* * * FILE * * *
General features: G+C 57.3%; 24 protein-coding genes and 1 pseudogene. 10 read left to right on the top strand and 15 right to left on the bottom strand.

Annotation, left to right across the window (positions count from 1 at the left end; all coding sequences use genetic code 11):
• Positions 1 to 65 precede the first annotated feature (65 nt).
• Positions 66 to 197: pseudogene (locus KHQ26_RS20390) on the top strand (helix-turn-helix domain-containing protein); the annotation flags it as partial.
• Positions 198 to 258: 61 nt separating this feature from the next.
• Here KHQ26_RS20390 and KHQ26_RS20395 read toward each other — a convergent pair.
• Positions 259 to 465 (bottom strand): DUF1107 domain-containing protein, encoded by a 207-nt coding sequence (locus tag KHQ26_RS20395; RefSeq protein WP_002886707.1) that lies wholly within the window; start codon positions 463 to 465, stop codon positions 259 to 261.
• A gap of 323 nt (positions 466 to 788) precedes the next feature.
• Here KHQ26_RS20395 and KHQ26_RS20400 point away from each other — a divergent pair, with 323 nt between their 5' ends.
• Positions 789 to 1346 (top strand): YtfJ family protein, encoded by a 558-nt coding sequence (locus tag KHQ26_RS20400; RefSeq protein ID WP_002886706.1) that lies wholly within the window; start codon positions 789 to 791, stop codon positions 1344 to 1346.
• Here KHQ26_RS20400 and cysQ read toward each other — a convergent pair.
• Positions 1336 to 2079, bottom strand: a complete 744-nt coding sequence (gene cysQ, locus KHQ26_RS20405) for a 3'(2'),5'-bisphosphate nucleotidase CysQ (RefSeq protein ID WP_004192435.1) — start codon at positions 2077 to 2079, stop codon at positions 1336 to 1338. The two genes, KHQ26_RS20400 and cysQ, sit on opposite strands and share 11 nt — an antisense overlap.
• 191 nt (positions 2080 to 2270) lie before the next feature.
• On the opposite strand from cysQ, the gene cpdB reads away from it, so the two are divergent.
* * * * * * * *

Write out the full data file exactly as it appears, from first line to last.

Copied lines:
General features: G+C 57.3%; 24 protein-coding genes and 1 pseudogene. 10 read left to right on the top strand and 15 right to left on the bottom strand.

Annotation, left to right across the window (positions count from 1 at the left end; all coding sequences use genetic code 11):
• Positions 1 to 65 precede the first annotated feature (65 nt).
• Positions 66 to 197: pseudogene (locus KHQ26_RS20390) on the top strand (helix-turn-helix domain-containing protein); the annotation flags it as partial.
• Positions 198 to 258: 61 nt separating this feature from the next.
• Here KHQ26_RS20390 and KHQ26_RS20395 read toward each other — a convergent pair.
• Positions 259 to 465 (bottom strand): DUF1107 domain-containing protein, encoded by a 207-nt coding sequence (locus tag KHQ26_RS20395; RefSeq protein WP_002886707.1) that lies wholly within the window; start codon positions 463 to 465, stop codon positions 259 to 261.
• A gap of 323 nt (positions 466 to 788) precedes the next feature.
• Here KHQ26_RS20395 and KHQ26_RS20400 point away from each other — a divergent pair, with 323 nt between their 5' ends.
• Positions 789 to 1346 (top strand): YtfJ family protein, encoded by a 558-nt coding sequence (locus tag KHQ26_RS20400; RefSeq protein ID WP_002886706.1) that lies wholly within the window; start codon positions 789 to 791, stop codon positions 1344 to 1346.
• Here KHQ26_RS20400 and cysQ read toward each other — a convergent pair.
• Positions 1336 to 2079, bottom strand: a complete 744-nt coding sequence (gene cysQ, locus KHQ26_RS20405) for a 3'(2'),5'-bisphosphate nucleotidase CysQ (RefSeq protein ID WP_004192435.1) — start codon at positions 2077 to 2079, stop codon at positions 1336 to 1338. The two genes, KHQ26_RS20400 and cysQ, sit on opposite strands and share 11 nt — an antisense overlap.
• 191 nt (positions 2080 to 2270) lie before the next feature.
• On the opposite strand from cysQ, the gene cpdB reads away from it, so the two are divergent.